November 16, 2005 8:36 AM PST

French party exploits Google Adwords

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France's majority party has admitted to leading a marketing campaign using Google's Adwords system of sponsored links.

Keywords evoking the violent situation in the Parisian suburbs and elsewhere across the country point to a petition in support of Interior Minister Nicolas Sarkozy.

Over the weekend of Nov. 5 and 6, Web surfers who entered terms such as "violence," "riots," "suburbs," "burned cars" or even "scum" into the Google search site were presented with an advertisement linking directly to the official UMP ("Union for a Popular Movement") Web site.

More precisely, the link directed Internet users to a petition supporting party President and Interior Minister Nicolas Sarkozy's "zero tolerance policy" in response to the confrontations rocking the suburbs of Paris.

"Since the riots began, we've received many e-mails of support, with a number of activists and elected officials circulating as many as 17 petitions backing Nicolas Sarkozy," a party spokesperson told ZDNet France. "So we asked our technical contractor, L'Enchanteur des nouveaux m?dias, to channel such requests so that Internet users conducting searches surrounding the violence and the UMP come across an (official) document."

The technical contractor subsequently turned to Google France and its Adwords advertising system. "We purchased three 'families' of keywords," confirmed Arnaud Dassier, director of L'Enchanteur des nouveaux m?dias. "Political keywords, those dealing with Nicolas Sarkozy as an individual and, finally, keywords with the Paris suburbs as their theme."

On this last point, Dassier noted that an experiment was conducted over the weekend to determine how much traffic could be directed to the petition using that type of keyword, with surprising results. "We had well above average click rates, with spikes of up to 10 percent or 15 percent at times," he added.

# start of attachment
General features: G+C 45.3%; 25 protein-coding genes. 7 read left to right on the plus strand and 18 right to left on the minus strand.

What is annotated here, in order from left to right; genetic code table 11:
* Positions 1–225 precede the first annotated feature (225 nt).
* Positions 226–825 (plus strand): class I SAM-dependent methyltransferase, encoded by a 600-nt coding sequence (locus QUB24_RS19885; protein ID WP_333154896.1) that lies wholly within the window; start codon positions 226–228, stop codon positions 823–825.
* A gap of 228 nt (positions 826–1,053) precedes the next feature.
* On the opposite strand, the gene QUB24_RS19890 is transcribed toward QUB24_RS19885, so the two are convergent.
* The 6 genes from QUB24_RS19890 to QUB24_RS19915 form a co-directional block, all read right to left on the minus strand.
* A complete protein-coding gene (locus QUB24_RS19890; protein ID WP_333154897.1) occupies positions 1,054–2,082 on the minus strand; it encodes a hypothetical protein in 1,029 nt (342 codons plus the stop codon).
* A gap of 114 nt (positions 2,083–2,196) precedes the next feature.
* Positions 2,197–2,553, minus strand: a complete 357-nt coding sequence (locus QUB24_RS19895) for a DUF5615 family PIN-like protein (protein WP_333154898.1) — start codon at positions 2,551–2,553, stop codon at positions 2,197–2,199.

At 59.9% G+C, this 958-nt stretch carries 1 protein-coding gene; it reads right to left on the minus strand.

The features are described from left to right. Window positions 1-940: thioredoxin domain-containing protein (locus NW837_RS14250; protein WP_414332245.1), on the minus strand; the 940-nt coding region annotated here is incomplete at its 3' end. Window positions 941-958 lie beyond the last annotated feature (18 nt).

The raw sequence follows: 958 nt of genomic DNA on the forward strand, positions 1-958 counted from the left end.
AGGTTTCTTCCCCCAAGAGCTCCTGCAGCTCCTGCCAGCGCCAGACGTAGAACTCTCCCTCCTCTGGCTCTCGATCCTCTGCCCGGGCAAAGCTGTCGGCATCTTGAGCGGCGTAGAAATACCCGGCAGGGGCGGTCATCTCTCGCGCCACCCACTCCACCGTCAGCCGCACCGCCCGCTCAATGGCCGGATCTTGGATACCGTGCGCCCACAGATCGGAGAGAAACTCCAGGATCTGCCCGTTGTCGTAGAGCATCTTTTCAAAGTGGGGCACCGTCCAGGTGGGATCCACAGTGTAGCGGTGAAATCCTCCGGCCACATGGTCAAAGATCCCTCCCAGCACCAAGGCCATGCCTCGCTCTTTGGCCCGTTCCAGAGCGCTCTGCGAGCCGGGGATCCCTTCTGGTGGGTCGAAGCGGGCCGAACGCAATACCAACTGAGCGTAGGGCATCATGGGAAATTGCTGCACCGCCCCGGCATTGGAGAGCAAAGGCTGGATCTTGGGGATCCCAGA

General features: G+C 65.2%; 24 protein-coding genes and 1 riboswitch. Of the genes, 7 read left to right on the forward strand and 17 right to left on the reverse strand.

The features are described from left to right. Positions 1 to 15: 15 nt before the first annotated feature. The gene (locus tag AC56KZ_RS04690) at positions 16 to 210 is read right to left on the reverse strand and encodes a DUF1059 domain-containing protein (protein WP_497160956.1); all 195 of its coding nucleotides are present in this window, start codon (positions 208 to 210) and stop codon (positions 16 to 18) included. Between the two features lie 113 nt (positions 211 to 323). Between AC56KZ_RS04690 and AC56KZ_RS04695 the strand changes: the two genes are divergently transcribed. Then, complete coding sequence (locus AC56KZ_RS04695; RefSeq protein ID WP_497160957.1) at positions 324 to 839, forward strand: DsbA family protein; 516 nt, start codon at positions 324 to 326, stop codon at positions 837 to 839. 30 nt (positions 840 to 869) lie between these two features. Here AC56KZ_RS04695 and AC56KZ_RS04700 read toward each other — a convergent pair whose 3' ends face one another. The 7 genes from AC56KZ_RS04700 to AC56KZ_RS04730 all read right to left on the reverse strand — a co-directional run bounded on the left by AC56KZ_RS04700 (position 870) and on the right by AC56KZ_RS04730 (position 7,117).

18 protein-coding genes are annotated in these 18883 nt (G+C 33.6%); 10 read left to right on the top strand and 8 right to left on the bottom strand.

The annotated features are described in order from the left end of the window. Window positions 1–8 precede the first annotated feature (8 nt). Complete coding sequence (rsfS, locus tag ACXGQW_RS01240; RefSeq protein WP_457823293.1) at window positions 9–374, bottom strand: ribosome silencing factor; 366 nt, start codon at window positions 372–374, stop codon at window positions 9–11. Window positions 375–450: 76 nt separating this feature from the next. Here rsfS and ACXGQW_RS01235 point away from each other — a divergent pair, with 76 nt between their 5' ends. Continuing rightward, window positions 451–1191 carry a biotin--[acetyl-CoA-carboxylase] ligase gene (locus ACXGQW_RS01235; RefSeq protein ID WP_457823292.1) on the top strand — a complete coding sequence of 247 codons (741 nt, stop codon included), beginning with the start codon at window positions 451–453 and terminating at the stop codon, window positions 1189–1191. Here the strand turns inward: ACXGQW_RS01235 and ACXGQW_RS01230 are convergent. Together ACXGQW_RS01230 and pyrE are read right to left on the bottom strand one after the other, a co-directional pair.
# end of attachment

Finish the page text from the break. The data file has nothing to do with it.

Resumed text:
Dassier said he sees no ethical dilemma in using such semantic registers to generate traffic to a political site. "These are words people use every day that they read in the newspapers." He pointed out as well that the press itself doesn't refrain from relying on similar tactics.

Dassier denied having deliberately bid on search queries such as "scum," blaming instead the Google Adwords system. For a given keyword, the system provides a list of synonyms or associated lexical fields that will also bring up a sponsored link.

"We've largely cleaned up such query lists, some of which contained words even worse than 'scum.' We never even intended to let the keyword 'scum' get through," Dassier insisted.

However, as revealed by screen captures ZDNET France performed on the morning of Nov. 7, the sponsored UMP link came up during a search for that term. It stopped appearing as the day progressed.

ZDNet France also tested the Adwords system itself: It turns out that the purchase of a given keyword (in this case, "scum") can only occur if it's been expressly chosen by the advertiser.

Google France did not respond to ZDNet France's requests for comment.

By midday Nov. 7, a number of other UMP-sponsored links had ceased to appear.

"They were so successful that they caused the system to crash. It was a technical problem," the UMP spokesperson insisted. Yet the campaign is far from over. "It will go on as long as these events do--as long as the French people remain concerned and continue to seek information on the subject," Dassier said.

 

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